Along the course of the River Serchio, in its Apennine descent, places of ancient beauty lie in wait: canyons carved out of the rocks, green valleys and thermal springs. According to popular tradition, this jagged landscape is home to sprites, witches, angels, dragons, and even the Devil himself.
The journey begins at the spa town of Bagni di Lucca, through which flows the Lima, a tributary of the Serchio, and where the water gushes to the surface at 54 degrees centigrade in the Varraud resort and at 38 degrees from the public fountain in the town centre. In the Bagni Caldi construct, which has played host to Lord Byron and Eugenio Montale, among others, we find two caves full of natural vapour, the 'Grotta Grande' and the smaller 'Grotta Paolina', so-called in honour of Napoleon's sister, where the internal temperature varies depending how far down you go.
Popular legend holds that beneath Bagni Caldi and the nearby Porto a Serraglio there lies a volcano, where volcanic activity should only have been expected. According to old tradition the resorts used to open only on the first Friday of March, when the angel of the baths would release the hot waters and renew the spa's therapeutic properties.
Following the popular folk tales, we arrive at the straits of Cocciglia, a tormented stretch of the Lima dotted with swirls and whirlpools and under whose rocks, it is said, lurks a dragon.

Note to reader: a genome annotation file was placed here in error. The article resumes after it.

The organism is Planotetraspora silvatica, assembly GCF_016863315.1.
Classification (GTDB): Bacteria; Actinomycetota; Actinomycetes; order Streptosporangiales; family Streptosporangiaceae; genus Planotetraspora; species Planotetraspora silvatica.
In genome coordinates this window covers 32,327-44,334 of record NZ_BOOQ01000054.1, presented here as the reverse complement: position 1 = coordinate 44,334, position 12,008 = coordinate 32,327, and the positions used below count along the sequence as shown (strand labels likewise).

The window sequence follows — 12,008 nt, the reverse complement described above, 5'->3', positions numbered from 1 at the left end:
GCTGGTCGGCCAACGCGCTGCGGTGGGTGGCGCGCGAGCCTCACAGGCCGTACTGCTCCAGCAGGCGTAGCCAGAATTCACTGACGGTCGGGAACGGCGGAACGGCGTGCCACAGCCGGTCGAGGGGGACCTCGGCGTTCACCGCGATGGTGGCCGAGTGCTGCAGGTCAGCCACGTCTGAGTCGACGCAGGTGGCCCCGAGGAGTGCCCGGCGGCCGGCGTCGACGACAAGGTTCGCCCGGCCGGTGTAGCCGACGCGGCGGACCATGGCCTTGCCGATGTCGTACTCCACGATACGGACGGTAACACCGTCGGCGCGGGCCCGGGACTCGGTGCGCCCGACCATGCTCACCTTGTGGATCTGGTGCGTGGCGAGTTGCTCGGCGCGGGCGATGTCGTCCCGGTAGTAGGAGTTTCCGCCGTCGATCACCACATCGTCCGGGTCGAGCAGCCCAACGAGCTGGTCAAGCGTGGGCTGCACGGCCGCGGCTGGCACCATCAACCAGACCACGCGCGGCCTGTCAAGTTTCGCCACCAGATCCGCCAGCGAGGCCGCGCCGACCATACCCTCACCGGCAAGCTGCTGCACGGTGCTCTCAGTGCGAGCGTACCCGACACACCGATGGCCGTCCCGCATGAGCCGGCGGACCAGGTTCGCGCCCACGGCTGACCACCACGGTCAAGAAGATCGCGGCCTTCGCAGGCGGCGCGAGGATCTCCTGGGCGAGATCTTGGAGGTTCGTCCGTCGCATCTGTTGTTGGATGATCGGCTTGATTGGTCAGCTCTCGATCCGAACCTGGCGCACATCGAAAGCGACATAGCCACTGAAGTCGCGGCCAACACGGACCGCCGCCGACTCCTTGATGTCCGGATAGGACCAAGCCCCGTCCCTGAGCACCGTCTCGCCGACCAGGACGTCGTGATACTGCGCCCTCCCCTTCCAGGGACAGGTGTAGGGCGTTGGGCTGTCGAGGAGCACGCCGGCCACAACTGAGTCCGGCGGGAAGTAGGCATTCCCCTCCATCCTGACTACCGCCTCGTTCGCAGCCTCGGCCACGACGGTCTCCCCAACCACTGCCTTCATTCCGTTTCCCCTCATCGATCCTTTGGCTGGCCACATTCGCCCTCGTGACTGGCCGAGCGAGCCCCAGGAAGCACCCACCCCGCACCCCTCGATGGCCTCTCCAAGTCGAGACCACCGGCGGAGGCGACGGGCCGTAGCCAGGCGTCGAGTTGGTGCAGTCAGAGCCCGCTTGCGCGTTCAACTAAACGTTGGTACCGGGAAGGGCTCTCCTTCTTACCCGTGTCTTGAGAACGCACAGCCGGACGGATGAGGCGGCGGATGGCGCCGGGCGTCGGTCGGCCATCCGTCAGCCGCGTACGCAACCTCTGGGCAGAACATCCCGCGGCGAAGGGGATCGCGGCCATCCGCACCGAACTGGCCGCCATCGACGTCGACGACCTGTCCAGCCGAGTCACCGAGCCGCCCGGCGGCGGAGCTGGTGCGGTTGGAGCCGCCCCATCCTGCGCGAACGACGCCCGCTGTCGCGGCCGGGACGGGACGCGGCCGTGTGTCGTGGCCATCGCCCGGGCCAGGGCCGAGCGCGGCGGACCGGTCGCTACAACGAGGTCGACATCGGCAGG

Legends we find also in the Botri Gorge, a narrow ravine dug out by the Pelago stream, still in the Bagni di Lucca municipality. You can descend into the canyon and lose yourself in a landscape from The Lord of the Rings, where you might even see a golden eagle. They say that Dante came down to these parts and here found inspiration for his images of hell.
You don't need to travel far to find a trace of the Malignant One. Just go to Borgo a Mozzano, where you will come to the Ponte della Maddalena, better known as the Ponte del Diavolo (Devil's Bridge), once the only way to reach Bagni di Lucca. The bridge dates back to the year 1000 and its arches are asymmetrical: the central one is so much higher than the others that it seems to defy the laws of gravity. For this reason, the locals say that the Devil himself was the builder, asking to be paid with the first soul to cross it. The story goes that the townspeople sent across a goat kid, and so got the better of Beelzebub.